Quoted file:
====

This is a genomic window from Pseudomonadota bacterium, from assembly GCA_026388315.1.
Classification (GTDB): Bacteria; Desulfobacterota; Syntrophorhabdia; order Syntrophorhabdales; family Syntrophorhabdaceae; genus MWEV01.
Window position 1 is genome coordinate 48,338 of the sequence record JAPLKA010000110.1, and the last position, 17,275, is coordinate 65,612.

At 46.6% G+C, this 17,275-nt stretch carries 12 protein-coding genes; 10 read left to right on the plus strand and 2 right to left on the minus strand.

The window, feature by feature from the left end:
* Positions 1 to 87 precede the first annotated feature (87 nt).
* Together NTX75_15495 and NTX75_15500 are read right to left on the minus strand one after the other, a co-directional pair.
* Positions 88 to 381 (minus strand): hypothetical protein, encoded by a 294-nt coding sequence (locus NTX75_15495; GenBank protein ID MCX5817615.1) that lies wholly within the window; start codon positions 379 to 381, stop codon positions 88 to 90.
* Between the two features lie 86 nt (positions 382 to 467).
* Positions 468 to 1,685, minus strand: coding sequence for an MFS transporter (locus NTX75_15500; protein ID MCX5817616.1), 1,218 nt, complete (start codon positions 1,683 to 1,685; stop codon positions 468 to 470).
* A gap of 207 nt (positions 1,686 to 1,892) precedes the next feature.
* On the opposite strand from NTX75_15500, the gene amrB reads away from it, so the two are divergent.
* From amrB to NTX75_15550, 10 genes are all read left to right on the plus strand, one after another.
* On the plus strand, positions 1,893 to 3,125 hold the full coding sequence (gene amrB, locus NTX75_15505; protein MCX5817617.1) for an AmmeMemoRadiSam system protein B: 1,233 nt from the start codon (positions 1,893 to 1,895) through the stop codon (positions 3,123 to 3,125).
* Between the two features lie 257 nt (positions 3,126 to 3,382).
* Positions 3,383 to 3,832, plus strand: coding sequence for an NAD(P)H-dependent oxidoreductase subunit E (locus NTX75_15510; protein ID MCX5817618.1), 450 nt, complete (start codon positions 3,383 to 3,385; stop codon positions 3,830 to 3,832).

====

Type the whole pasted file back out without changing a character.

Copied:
This is a genomic window from Pseudomonadota bacterium, from assembly GCA_026388315.1.
Classification (GTDB): Bacteria; Desulfobacterota; Syntrophorhabdia; order Syntrophorhabdales; family Syntrophorhabdaceae; genus MWEV01.
Window position 1 is genome coordinate 48,338 of the sequence record JAPLKA010000110.1, and the last position, 17,275, is coordinate 65,612.

At 46.6% G+C, this 17,275-nt stretch carries 12 protein-coding genes; 10 read left to right on the plus strand and 2 right to left on the minus strand.

The window, feature by feature from the left end:
* Positions 1 to 87 precede the first annotated feature (87 nt).
* Together NTX75_15495 and NTX75_15500 are read right to left on the minus strand one after the other, a co-directional pair.
* Positions 88 to 381 (minus strand): hypothetical protein, encoded by a 294-nt coding sequence (locus NTX75_15495; GenBank protein ID MCX5817615.1) that lies wholly within the window; start codon positions 379 to 381, stop codon positions 88 to 90.
* Between the two features lie 86 nt (positions 382 to 467).
* Positions 468 to 1,685, minus strand: coding sequence for an MFS transporter (locus NTX75_15500; protein ID MCX5817616.1), 1,218 nt, complete (start codon positions 1,683 to 1,685; stop codon positions 468 to 470).
* A gap of 207 nt (positions 1,686 to 1,892) precedes the next feature.
* On the opposite strand from NTX75_15500, the gene amrB reads away from it, so the two are divergent.
* From amrB to NTX75_15550, 10 genes are all read left to right on the plus strand, one after another.
* On the plus strand, positions 1,893 to 3,125 hold the full coding sequence (gene amrB, locus NTX75_15505; protein MCX5817617.1) for an AmmeMemoRadiSam system protein B: 1,233 nt from the start codon (positions 1,893 to 1,895) through the stop codon (positions 3,123 to 3,125).
* Between the two features lie 257 nt (positions 3,126 to 3,382).
* Positions 3,383 to 3,832, plus strand: coding sequence for an NAD(P)H-dependent oxidoreductase subunit E (locus NTX75_15510; protein ID MCX5817618.1), 450 nt, complete (start codon positions 3,383 to 3,385; stop codon positions 3,830 to 3,832).